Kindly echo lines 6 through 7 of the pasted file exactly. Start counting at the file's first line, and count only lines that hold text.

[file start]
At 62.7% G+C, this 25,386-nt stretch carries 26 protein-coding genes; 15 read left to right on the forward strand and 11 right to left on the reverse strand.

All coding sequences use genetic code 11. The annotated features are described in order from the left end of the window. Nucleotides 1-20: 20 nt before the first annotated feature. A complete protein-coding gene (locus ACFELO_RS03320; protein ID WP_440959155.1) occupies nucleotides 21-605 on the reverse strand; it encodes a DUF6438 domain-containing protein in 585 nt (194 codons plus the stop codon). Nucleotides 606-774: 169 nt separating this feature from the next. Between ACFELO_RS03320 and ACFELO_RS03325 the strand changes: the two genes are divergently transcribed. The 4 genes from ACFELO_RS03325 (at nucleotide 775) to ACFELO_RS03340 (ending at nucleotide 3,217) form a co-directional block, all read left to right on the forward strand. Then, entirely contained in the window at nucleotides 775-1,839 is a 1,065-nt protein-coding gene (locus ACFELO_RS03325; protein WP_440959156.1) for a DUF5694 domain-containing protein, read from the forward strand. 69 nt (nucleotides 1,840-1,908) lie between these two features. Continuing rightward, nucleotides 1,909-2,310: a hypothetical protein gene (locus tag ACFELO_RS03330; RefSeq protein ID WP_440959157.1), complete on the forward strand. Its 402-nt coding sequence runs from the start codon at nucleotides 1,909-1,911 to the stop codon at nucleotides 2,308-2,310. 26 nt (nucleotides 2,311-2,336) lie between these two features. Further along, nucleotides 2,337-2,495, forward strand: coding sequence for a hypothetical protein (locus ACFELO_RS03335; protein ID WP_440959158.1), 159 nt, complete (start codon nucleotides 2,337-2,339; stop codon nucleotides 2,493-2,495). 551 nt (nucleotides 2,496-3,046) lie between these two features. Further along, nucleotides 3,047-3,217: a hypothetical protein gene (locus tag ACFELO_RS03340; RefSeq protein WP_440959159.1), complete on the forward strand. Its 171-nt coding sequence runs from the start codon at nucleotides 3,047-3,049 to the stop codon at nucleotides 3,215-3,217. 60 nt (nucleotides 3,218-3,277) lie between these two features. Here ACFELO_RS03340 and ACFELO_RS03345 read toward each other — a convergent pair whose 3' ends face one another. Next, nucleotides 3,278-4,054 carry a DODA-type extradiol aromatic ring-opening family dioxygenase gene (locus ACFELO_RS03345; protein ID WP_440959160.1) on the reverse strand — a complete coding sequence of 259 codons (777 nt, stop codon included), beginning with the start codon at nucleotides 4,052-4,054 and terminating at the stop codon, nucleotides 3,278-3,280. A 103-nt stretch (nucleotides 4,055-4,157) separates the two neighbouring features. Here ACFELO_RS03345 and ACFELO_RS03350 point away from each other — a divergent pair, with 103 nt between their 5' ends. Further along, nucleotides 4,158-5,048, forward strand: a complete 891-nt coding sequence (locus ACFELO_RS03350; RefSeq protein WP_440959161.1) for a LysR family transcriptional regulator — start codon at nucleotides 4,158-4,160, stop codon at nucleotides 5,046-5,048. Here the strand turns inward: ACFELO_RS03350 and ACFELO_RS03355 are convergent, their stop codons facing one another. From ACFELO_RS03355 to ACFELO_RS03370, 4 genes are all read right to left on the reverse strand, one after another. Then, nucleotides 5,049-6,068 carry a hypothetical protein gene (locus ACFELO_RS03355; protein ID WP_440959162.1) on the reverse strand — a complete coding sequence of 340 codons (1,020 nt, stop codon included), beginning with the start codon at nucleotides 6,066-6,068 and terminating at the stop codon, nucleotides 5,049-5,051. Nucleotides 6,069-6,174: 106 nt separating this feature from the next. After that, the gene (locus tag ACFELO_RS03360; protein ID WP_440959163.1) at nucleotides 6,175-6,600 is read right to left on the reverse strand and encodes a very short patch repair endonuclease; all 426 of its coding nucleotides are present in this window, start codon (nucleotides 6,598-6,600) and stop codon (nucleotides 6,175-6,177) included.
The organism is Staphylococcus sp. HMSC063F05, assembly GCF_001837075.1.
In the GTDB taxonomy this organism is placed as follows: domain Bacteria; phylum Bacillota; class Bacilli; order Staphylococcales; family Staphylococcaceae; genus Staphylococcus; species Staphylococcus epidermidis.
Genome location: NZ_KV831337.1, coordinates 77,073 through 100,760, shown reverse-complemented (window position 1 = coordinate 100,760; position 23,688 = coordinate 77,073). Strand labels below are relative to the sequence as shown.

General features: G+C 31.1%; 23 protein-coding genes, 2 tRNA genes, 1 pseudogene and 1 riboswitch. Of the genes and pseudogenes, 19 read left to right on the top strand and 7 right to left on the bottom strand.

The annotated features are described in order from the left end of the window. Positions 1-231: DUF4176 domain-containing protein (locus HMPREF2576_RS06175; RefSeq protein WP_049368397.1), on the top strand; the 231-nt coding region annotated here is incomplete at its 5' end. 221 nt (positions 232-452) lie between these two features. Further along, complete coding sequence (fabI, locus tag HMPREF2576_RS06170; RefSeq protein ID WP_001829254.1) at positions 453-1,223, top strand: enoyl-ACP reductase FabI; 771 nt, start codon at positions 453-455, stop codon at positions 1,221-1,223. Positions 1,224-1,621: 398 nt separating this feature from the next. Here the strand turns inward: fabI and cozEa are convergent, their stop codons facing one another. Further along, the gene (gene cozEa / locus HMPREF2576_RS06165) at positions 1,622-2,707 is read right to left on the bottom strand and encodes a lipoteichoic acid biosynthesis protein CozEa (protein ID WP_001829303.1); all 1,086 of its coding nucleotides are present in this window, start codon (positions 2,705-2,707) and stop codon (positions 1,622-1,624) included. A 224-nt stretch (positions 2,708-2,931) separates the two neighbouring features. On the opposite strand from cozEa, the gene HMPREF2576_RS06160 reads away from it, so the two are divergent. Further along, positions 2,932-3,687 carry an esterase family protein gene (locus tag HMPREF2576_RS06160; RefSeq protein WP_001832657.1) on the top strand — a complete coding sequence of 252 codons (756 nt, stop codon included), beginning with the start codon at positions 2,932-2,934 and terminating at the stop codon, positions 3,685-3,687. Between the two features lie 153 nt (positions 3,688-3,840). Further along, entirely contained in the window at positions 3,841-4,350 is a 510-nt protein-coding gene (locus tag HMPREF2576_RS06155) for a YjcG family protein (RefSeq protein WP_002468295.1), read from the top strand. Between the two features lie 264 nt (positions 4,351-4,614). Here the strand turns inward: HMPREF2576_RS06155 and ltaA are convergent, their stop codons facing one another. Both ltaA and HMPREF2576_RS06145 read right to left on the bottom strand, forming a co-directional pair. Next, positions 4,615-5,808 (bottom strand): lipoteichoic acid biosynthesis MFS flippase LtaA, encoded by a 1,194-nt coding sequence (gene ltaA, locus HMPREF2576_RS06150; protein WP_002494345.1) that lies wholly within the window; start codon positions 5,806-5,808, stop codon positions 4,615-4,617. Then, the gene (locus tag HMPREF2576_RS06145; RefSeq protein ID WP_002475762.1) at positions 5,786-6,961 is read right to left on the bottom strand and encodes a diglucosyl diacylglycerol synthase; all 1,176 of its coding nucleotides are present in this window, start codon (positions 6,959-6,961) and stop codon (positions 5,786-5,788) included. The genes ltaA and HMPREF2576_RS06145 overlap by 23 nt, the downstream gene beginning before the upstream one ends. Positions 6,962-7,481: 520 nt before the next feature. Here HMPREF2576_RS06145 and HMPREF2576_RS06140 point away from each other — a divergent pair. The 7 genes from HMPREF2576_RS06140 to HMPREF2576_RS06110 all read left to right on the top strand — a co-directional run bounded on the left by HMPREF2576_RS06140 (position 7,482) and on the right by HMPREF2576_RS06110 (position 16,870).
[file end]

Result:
General features: G+C 31.1%; 23 protein-coding genes, 2 tRNA genes, 1 pseudogene and 1 riboswitch. Of the genes and pseudogenes, 19 read left to right on the top strand and 7 right to left on the bottom strand.

The annotated features are described in order from the left end of the window. Positions 1-231: DUF4176 domain-containing protein (locus HMPREF2576_RS06175; RefSeq protein WP_049368397.1), on the top strand; the 231-nt coding region annotated here is incomplete at its 5' end. 221 nt (positions 232-452) lie between these two features. Further along, complete coding sequence (fabI, locus tag HMPREF2576_RS06170; RefSeq protein ID WP_001829254.1) at positions 453-1,223, top strand: enoyl-ACP reductase FabI; 771 nt, start codon at positions 453-455, stop codon at positions 1,221-1,223. Positions 1,224-1,621: 398 nt separating this feature from the next. Here the strand turns inward: fabI and cozEa are convergent, their stop codons facing one another. Further along, the gene (gene cozEa / locus HMPREF2576_RS06165) at positions 1,622-2,707 is read right to left on the bottom strand and encodes a lipoteichoic acid biosynthesis protein CozEa (protein ID WP_001829303.1); all 1,086 of its coding nucleotides are present in this window, start codon (positions 2,705-2,707) and stop codon (positions 1,622-1,624) included. A 224-nt stretch (positions 2,708-2,931) separates the two neighbouring features. On the opposite strand from cozEa, the gene HMPREF2576_RS06160 reads away from it, so the two are divergent. Further along, positions 2,932-3,687 carry an esterase family protein gene (locus tag HMPREF2576_RS06160; RefSeq protein WP_001832657.1) on the top strand — a complete coding sequence of 252 codons (756 nt, stop codon included), beginning with the start codon at positions 2,932-2,934 and terminating at the stop codon, positions 3,685-3,687. Between the two features lie 153 nt (positions 3,688-3,840). Further along, entirely contained in the window at positions 3,841-4,350 is a 510-nt protein-coding gene (locus tag HMPREF2576_RS06155) for a YjcG family protein (RefSeq protein WP_002468295.1), read from the top strand. Between the two features lie 264 nt (positions 4,351-4,614). Here the strand turns inward: HMPREF2576_RS06155 and ltaA are convergent, their stop codons facing one another. Both ltaA and HMPREF2576_RS06145 read right to left on the bottom strand, forming a co-directional pair. Next, positions 4,615-5,808 (bottom strand): lipoteichoic acid biosynthesis MFS flippase LtaA, encoded by a 1,194-nt coding sequence (gene ltaA, locus HMPREF2576_RS06150; protein WP_002494345.1) that lies wholly within the window; start codon positions 5,806-5,808, stop codon positions 4,615-4,617. Then, the gene (locus tag HMPREF2576_RS06145; RefSeq protein ID WP_002475762.1) at positions 5,786-6,961 is read right to left on the bottom strand and encodes a diglucosyl diacylglycerol synthase; all 1,176 of its coding nucleotides are present in this window, start codon (positions 6,959-6,961) and stop codon (positions 5,786-5,788) included. The genes ltaA and HMPREF2576_RS06145 overlap by 23 nt, the downstream gene beginning before the upstream one ends. Positions 6,962-7,481: 520 nt before the next feature. Here HMPREF2576_RS06145 and HMPREF2576_RS06140 point away from each other — a divergent pair. The 7 genes from HMPREF2576_RS06140 to HMPREF2576_RS06110 all read left to right on the top strand — a co-directional run bounded on the left by HMPREF2576_RS06140 (position 7,482) and on the right by HMPREF2576_RS06110 (position 16,870).